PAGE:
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The shift to paid search

Posted by admin on February 27th, 2008 filed in Webanalytics general
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A few days ago classified website Kijiji, a subsidiary of Ebay, announced that they received 2.3 million U.S. visitors in January and became the 6th largest classified website in the US. Within 6 months Kijiji became about 10% of the size of Craigslist ( 26.7 million unique visitors in the U.S).

For me these numbers are not very surprising. Kijiji did an incredible job outside the US and their paid search team is one if not the best in the world.

On top of that Google and Co. try to squeeze more and more money out of search and treat their (large) paid advertisers better than the rest of us as good as possible.

Especially when the advertisers sites include contextual advertising like Adsense, it’s known that the advertiser  can receive larger payouts than the general Adsense partner (I lost the source, but Ebay’s Gumtree got a special deal with Adsense, so I assume that Kijiji does as well).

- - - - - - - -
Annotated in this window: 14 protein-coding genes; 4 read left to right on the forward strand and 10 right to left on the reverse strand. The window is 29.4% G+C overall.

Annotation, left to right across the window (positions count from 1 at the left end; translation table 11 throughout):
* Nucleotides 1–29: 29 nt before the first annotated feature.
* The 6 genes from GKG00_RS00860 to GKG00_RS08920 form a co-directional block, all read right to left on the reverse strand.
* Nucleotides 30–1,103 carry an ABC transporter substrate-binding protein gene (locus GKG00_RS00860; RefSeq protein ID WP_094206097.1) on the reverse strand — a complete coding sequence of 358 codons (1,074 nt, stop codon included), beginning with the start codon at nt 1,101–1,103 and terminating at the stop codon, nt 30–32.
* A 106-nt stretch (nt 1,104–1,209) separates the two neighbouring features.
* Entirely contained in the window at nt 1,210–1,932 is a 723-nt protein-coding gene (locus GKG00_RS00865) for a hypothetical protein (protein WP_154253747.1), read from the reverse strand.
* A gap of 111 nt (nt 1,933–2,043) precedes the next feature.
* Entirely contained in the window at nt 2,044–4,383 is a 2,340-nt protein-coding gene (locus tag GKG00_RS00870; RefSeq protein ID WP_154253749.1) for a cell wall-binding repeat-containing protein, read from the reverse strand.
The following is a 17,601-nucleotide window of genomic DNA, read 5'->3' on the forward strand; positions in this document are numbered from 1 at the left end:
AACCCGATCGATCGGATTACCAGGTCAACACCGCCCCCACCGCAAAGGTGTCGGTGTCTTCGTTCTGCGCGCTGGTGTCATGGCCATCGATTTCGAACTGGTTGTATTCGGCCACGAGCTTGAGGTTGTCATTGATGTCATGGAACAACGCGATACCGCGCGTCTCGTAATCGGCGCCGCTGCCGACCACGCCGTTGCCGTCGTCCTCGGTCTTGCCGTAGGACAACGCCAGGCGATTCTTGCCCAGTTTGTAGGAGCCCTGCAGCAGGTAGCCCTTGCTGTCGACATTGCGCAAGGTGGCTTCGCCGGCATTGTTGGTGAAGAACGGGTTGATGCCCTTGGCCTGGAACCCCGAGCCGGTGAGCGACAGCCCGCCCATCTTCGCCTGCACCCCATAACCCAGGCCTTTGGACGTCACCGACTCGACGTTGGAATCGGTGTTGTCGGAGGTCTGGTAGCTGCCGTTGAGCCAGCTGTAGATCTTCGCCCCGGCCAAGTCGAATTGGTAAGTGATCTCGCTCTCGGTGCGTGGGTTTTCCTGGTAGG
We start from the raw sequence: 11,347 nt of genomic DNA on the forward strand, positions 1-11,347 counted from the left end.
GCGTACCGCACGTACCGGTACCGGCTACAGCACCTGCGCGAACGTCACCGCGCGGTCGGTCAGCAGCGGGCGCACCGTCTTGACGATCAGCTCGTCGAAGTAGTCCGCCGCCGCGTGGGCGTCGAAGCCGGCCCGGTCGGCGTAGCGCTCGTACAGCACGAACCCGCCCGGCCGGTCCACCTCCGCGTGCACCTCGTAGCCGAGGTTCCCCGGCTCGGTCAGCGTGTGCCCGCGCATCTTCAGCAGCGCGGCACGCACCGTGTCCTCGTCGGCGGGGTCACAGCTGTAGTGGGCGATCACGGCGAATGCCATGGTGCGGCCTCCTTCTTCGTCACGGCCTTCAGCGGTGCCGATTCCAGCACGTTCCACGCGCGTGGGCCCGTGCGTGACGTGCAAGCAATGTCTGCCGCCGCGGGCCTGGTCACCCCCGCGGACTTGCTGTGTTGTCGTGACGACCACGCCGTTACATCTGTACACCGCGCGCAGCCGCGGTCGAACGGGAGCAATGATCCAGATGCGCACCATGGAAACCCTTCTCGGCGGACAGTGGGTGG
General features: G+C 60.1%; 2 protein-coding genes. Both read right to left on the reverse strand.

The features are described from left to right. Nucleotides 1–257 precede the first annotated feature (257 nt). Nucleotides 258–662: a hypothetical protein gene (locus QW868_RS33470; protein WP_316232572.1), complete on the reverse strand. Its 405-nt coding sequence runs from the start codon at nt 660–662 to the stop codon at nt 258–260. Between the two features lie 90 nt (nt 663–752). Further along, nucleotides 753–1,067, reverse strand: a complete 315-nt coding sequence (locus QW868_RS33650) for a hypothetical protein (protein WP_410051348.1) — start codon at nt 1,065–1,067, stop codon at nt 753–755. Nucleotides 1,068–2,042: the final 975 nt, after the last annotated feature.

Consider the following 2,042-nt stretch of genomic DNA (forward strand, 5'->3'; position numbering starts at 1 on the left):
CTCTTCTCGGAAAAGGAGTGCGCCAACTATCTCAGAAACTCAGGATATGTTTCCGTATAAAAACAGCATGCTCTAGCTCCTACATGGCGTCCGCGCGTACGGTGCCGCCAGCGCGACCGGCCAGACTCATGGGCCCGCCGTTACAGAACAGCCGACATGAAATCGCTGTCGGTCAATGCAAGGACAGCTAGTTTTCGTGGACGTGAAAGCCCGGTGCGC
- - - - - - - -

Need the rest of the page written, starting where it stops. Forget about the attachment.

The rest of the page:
Overall the results are not really a surprise, but what’s way more interesting is that most of Kijiji’s US traffic is not organic (at this point). It’s a matter of time (and money) until Kijiji beats competitor Craigslist. Even if most people sitting at the peanut gallery predict that it won’t happen.

Nowadays long-tail bidding for large advertisers can be done in such an effective way, that organic traffic becomes obsolete. Especially for sites, that live of niche long-tail keywords like Craigslist.

I would not call Kijijis’ PPC bidding arbitrage, but the shift to paid search in combination with contextual advertising is a sign that the industry “matured”. The time when a lot of small sites made it big through organic traffic is certainly over.

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